Many commentators have denounced the process by which the health care reform has made its way through Congress. There was the "Cornhusker kickback" which exempted the state of Nebraska from paying its share of Medicaid, and other back room deals that are not uncommon in the legislative process but which look bad when the light of day shines on them. There is Speaker Pelosi’s ridiculous plan to have the House pass the Senate bill without actually voting on it. &c.
But, the health care reform process has also shown something else, and that is the strength of our democracy and the vitality of its mores. First and foremost, although it has been may decades since Franklin Roosevelt and Harry Truman first really focused on the need for universal health care, and every time the issue has been put off, it has returned to the forefront of the nation’s political agenda because enough Americans want it addressed. Those with much invested in the status quo have successfully staved off reform in the past, but this time they have been unable to stop it. The results of the 2008 election matter.
Secondly, the final bill is about as centrist as one can imagine, and it is so because the public has demanded it become so. Last summer, the Tea Party crowd raised two central objections to health care reform: They were concerned about its cost and they were worried about government taking over the delivery of health care. Sometimes the Tea Party crowd was woefully misinformed, for example, the public option was an option, not a government takeover. Other times, the Tea Partiers were comically misinformed, as when a man stood up at a rally with the sign "Keep your Gov’t Hands off my Medicare!" Perhaps in spite of themselves, the Tea Party crowd made it clear to Congress that the final bill could not add to the deficit and that many Americans can abide government regulation of health care, but not government administration of health care. I do not share the objection and would be perfectly happy if the Congress was about to pass a single-payer system, but my point of view remains in the minority and the effect of the Tea Party brigade was to shape the debate in a way that made the bill not better but more centrist. That is precisely how the Founders designed our system, to find the center, not the truth, through the competition of interests. This disappoints purists on both ideological sides, but it largely explains the success of the republic.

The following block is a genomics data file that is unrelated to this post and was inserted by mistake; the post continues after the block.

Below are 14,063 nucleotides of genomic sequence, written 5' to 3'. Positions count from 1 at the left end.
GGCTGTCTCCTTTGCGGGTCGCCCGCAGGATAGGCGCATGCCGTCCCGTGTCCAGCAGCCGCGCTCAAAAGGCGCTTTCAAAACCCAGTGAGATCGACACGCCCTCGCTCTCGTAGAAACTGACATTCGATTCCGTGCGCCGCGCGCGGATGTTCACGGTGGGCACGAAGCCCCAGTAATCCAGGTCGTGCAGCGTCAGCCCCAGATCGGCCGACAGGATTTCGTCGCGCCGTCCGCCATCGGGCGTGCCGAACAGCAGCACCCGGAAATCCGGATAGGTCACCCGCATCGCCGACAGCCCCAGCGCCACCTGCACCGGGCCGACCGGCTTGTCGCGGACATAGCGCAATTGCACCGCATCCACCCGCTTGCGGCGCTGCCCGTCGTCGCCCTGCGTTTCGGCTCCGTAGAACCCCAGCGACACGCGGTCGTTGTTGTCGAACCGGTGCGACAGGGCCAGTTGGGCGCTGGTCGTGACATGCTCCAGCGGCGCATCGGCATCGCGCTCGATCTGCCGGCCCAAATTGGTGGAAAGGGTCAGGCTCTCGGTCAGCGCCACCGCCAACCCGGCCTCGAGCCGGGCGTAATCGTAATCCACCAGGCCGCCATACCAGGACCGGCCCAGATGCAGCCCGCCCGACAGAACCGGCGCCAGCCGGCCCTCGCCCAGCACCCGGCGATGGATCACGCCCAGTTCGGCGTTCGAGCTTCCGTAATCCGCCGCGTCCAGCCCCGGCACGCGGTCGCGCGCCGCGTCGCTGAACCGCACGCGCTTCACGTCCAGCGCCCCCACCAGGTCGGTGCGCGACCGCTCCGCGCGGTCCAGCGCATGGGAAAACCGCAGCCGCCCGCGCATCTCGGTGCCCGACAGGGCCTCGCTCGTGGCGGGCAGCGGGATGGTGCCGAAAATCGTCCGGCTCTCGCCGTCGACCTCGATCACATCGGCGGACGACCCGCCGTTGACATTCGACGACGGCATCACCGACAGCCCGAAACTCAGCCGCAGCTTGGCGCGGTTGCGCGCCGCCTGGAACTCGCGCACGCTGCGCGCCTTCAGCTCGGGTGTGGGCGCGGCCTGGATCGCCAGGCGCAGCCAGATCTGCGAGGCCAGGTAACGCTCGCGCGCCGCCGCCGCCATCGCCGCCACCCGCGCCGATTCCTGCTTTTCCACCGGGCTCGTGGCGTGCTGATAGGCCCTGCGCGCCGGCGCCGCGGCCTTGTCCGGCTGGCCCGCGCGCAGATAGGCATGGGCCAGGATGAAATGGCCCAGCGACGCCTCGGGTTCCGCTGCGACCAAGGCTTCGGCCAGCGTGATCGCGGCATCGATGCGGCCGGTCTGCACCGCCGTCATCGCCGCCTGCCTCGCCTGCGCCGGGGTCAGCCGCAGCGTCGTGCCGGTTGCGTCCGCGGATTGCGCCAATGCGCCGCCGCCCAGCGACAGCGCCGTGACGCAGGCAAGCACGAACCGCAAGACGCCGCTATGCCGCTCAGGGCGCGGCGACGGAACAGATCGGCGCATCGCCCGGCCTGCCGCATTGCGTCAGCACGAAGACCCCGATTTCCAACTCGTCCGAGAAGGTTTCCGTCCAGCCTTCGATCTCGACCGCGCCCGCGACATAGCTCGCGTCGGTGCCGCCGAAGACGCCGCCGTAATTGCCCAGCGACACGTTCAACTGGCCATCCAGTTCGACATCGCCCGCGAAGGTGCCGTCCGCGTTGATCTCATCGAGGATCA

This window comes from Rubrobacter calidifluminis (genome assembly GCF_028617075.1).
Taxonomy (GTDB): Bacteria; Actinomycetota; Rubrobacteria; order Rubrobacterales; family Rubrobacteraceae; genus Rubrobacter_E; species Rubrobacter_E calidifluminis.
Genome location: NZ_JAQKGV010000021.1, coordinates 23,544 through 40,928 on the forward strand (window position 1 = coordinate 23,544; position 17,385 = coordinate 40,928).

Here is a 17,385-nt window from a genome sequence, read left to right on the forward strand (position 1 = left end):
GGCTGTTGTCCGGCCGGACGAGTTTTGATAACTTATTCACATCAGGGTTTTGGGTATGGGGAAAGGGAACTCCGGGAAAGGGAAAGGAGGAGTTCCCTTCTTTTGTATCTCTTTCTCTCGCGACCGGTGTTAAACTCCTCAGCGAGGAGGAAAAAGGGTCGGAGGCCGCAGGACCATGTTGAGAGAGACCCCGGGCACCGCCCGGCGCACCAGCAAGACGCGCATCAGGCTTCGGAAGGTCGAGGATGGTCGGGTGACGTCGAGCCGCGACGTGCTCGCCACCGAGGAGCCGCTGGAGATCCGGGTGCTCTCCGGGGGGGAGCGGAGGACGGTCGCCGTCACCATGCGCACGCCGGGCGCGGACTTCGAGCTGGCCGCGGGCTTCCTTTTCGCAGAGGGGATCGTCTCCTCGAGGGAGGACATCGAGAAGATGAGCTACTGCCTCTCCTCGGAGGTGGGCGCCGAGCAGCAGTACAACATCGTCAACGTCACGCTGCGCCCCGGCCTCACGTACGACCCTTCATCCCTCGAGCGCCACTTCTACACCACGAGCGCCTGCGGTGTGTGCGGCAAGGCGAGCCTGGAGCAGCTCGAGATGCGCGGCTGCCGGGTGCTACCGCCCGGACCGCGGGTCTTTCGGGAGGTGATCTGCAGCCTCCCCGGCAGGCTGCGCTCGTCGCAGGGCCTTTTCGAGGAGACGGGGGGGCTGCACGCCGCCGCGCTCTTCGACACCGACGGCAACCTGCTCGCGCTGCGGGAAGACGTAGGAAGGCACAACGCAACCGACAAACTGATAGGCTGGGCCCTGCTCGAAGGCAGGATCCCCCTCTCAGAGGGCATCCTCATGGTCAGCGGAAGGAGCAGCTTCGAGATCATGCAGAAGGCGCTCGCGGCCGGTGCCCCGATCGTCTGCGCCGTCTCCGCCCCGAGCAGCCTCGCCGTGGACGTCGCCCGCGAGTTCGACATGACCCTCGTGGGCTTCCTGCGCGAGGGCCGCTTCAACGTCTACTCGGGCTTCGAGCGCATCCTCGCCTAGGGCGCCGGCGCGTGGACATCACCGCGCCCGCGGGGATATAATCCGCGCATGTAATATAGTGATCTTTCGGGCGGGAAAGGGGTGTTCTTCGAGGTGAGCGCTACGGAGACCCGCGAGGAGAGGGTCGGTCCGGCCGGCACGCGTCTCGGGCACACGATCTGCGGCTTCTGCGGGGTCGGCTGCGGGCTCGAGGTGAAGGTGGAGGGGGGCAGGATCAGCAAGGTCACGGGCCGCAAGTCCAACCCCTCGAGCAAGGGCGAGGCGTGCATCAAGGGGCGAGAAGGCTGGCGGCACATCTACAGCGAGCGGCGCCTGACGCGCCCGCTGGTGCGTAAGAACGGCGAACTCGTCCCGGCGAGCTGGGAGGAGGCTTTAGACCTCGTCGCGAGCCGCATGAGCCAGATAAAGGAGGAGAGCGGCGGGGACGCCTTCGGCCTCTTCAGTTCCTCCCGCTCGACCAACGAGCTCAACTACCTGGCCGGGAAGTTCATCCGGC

Thirdly, in recent days a flurry of polls have shown that the public is all over the place on the final bill. Some polls show that people are more likely to vote for a congressman if he supports the bill, others that they are more likely to vote against him. Some polls show people coming around to support the final bill, now that the White House has finally framed the debate as one between change and the status quo, but it remains highly controversial. In short, no fence-sitting congressman can decide how to vote by putting his or her finger to the wind. The wind is blowing in a lot of different directions and offers no guidance. This means that individual members of Congress must do what they think is right, what they think they can best defend. Per se, this weights the political process against reform: A member of Congress can always plead that he was in favor of better reform, but that this variety of reform was unacceptable for such and such reason, although that explanation works less well on an issue like health care that has gone on for more than a year. Still, this is another example of the system working as it was intended to: For good or ill, the Founders wanted to make government action difficult to accomplish.
Finally, the process has certainly informed the electorate. Yes, there have been red herrings like the charge that the bill included death panels. But, by and large, most people know more about the health care system and the options for fixing it than they did a year ago. I certainly know a hell of a lot more than I ever wanted to know about health care policy. The bill, if it passes, will not be a cure-all, and as it is implemented, more legislation will be required, just as Social Security and Medicare had to be amended over the years. It will help to have an informed electorate engaged in that on-going work – and, I should add, an electorate that is about to see that the sky will not fall when President Obama signs the health care bill.
It appears the final vote in the House will be on Sunday. The Senate will take up the reconciliation package next week. It has been a long road but it has been a profoundly small-d democratic road. The moment that has eluded previous generations is coming to pass at long last because democracy has demanded that government address the horrific inequities and rising costs of our health care system. That democratic impulse manifested itself by electing Barack Obama and his promise of real change to the White House, and a Congress with majorities in both houses that pledged themselves to reform health care. The public debate has shaped the movement the public need had demanded. This is democracy in action. Sometimes it is not pretty in detail, but let us not lose the forest for the trees. It is a sloppy, messy, occasionally maddening, but magnificent way to achieve self-governance. As Churchill famously said, "Many forms of Government have been tried, and will be tried in this world of sin and woe. No one pretends that democracy is perfect or all-wise. Indeed, it has been said that democracy is the worst form of government except all those other forms that have been tried from time to time." Indeed.
Michael Sean Winters